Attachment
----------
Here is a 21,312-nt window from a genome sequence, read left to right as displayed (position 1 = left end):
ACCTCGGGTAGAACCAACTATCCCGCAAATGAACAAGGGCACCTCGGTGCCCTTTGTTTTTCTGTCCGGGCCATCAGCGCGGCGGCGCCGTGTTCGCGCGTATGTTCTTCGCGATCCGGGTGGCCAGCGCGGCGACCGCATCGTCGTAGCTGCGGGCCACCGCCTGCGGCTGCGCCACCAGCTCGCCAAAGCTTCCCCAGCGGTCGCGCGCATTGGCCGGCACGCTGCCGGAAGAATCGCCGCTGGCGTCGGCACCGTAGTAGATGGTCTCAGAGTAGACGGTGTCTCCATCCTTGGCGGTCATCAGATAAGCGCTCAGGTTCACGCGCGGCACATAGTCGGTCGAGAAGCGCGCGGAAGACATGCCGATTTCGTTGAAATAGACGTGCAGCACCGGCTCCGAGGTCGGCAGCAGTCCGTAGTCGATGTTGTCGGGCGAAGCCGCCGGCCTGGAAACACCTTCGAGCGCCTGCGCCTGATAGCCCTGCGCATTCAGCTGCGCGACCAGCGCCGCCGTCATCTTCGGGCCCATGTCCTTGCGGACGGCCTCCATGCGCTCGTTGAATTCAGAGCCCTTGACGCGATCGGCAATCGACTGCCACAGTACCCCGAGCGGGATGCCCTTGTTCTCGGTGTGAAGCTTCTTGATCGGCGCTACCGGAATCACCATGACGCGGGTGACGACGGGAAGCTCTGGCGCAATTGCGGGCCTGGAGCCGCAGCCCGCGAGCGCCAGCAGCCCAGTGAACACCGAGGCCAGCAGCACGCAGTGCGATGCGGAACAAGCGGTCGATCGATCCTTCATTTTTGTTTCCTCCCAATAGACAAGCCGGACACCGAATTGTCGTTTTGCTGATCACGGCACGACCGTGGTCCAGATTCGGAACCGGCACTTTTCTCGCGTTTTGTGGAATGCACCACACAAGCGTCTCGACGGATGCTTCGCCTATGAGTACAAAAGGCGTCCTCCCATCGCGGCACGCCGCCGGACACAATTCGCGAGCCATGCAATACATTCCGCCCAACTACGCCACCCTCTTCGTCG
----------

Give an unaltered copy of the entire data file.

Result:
Here is a 21,312-nt window from a genome sequence, read left to right as displayed (position 1 = left end):
ACCTCGGGTAGAACCAACTATCCCGCAAATGAACAAGGGCACCTCGGTGCCCTTTGTTTTTCTGTCCGGGCCATCAGCGCGGCGGCGCCGTGTTCGCGCGTATGTTCTTCGCGATCCGGGTGGCCAGCGCGGCGACCGCATCGTCGTAGCTGCGGGCCACCGCCTGCGGCTGCGCCACCAGCTCGCCAAAGCTTCCCCAGCGGTCGCGCGCATTGGCCGGCACGCTGCCGGAAGAATCGCCGCTGGCGTCGGCACCGTAGTAGATGGTCTCAGAGTAGACGGTGTCTCCATCCTTGGCGGTCATCAGATAAGCGCTCAGGTTCACGCGCGGCACATAGTCGGTCGAGAAGCGCGCGGAAGACATGCCGATTTCGTTGAAATAGACGTGCAGCACCGGCTCCGAGGTCGGCAGCAGTCCGTAGTCGATGTTGTCGGGCGAAGCCGCCGGCCTGGAAACACCTTCGAGCGCCTGCGCCTGATAGCCCTGCGCATTCAGCTGCGCGACCAGCGCCGCCGTCATCTTCGGGCCCATGTCCTTGCGGACGGCCTCCATGCGCTCGTTGAATTCAGAGCCCTTGACGCGATCGGCAATCGACTGCCACAGTACCCCGAGCGGGATGCCCTTGTTCTCGGTGTGAAGCTTCTTGATCGGCGCTACCGGAATCACCATGACGCGGGTGACGACGGGAAGCTCTGGCGCAATTGCGGGCCTGGAGCCGCAGCCCGCGAGCGCCAGCAGCCCAGTGAACACCGAGGCCAGCAGCACGCAGTGCGATGCGGAACAAGCGGTCGATCGATCCTTCATTTTTGTTTCCTCCCAATAGACAAGCCGGACACCGAATTGTCGTTTTGCTGATCACGGCACGACCGTGGTCCAGATTCGGAACCGGCACTTTTCTCGCGTTTTGTGGAATGCACCACACAAGCGTCTCGACGGATGCTTCGCCTATGAGTACAAAAGGCGTCCTCCCATCGCGGCACGCCGCCGGACACAATTCGCGAGCCATGCAATACATTCCGCCCAACTACGCCACCCTCTTCGTCG